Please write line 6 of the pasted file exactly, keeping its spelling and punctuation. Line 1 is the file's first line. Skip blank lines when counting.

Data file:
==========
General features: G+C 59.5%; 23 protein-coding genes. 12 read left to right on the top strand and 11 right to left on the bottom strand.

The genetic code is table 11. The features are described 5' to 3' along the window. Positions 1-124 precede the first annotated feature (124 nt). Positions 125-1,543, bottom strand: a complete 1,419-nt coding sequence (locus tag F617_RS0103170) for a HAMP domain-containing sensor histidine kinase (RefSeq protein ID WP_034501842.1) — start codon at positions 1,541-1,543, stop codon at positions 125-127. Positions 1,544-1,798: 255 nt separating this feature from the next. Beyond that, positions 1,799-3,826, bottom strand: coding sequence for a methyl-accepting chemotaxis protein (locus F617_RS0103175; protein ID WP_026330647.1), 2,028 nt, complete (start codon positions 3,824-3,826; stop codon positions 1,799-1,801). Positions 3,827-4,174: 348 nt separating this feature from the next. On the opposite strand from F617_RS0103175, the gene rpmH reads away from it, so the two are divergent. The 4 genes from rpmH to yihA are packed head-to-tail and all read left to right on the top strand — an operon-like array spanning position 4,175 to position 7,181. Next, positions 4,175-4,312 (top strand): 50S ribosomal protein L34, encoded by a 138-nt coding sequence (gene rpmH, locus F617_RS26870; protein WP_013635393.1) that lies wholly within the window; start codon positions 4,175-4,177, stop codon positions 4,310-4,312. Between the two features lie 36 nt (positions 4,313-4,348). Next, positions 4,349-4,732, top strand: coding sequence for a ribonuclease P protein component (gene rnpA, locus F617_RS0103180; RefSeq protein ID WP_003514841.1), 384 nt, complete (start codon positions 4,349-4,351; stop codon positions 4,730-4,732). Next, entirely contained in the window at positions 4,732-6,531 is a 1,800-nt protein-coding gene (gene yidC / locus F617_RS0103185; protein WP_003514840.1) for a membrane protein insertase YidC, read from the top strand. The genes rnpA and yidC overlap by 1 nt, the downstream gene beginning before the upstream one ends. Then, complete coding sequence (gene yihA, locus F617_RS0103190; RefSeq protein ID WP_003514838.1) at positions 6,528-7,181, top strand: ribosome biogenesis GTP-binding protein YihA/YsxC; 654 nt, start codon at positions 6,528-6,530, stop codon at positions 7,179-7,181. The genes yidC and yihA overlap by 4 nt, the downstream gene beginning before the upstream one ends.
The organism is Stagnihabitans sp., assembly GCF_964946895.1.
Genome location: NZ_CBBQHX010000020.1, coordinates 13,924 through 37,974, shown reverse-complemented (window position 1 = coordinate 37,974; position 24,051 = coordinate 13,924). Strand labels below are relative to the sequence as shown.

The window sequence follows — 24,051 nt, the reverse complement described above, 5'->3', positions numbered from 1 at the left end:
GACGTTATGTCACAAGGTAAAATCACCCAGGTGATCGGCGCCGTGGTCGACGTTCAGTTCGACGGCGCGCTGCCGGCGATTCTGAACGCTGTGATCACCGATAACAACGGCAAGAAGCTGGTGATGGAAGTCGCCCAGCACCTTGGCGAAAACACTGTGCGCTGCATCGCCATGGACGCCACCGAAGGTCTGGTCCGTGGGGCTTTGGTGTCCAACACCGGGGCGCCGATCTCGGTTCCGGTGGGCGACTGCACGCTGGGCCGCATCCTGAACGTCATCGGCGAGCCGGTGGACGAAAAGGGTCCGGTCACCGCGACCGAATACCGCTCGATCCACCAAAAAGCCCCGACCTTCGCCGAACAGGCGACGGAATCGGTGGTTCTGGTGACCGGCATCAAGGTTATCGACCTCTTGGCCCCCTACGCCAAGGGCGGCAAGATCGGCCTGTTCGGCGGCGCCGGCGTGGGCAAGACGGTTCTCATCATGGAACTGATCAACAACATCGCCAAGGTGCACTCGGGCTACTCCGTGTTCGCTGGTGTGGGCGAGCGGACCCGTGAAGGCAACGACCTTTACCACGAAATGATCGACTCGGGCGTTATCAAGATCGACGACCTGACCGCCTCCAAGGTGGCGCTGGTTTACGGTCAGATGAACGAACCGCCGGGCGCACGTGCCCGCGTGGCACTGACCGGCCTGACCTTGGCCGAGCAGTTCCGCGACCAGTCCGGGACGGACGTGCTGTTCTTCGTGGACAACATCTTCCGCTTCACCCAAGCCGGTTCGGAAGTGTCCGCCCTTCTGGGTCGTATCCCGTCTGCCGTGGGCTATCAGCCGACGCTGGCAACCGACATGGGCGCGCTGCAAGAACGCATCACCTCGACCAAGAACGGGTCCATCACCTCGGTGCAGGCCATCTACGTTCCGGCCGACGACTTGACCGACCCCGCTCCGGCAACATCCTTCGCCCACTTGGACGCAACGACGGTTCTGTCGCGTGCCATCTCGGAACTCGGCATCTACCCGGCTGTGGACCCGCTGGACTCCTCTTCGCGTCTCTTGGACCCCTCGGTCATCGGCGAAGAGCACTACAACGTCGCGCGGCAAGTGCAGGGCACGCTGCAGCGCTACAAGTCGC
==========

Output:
GACGTTATGTCACAAGGTAAAATCACCCAGGTGATCGGCGCCGTGGTCGACGTTCAGTTCGACGGCGCGCTGCCGGCGATTCTGAACGCTGTGATCACCGATAACAACGGCAAGAAGCTGGTGATGGAAGTCGCCCAGCACCTTGGCGAAAACACTGTGCGCTGCATCGCCATGGACGCCACCGAAGGTCTGGTCCGTGGGGCTTTGGTGTCCAACACCGGGGCGCCGATCTCGGTTCCGGTGGGCGACTGCACGCTGGGCCGCATCCTGAACGTCATCGGCGAGCCGGTGGACGAAAAGGGTCCGGTCACCGCGACCGAATACCGCTCGATCCACCAAAAAGCCCCGACCTTCGCCGAACAGGCGACGGAATCGGTGGTTCTGGTGACCGGCATCAAGGTTATCGACCTCTTGGCCCCCTACGCCAAGGGCGGCAAGATCGGCCTGTTCGGCGGCGCCGGCGTGGGCAAGACGGTTCTCATCATGGAACTGATCAACAACATCGCCAAGGTGCACTCGGGCTACTCCGTGTTCGCTGGTGTGGGCGAGCGGACCCGTGAAGGCAACGACCTTTACCACGAAATGATCGACTCGGGCGTTATCAAGATCGACGACCTGACCGCCTCCAAGGTGGCGCTGGTTTACGGTCAGATGAACGAACCGCCGGGCGCACGTGCCCGCGTGGCACTGACCGGCCTGACCTTGGCCGAGCAGTTCCGCGACCAGTCCGGGACGGACGTGCTGTTCTTCGTGGACAACATCTTCCGCTTCACCCAAGCCGGTTCGGAAGTGTCCGCCCTTCTGGGTCGTATCCCGTCTGCCGTGGGCTATCAGCCGACGCTGGCAACCGACATGGGCGCGCTGCAAGAACGCATCACCTCGACCAAGAACGGGTCCATCACCTCGGTGCAGGCCATCTACGTTCCGGCCGACGACTTGACCGACCCCGCTCCGGCAACATCCTTCGCCCACTTGGACGCAACGACGGTTCTGTCGCGTGCCATCTCGGAACTCGGCATCTACCCGGCTGTGGACCCGCTGGACTCCTCTTCGCGTCTCTTGGACCCCTCGGTCATCGGCGAAGAGCACTACAACGTCGCGCGGCAAGTGCAGGGCACGCTGCAGCGCTACAAGTCGC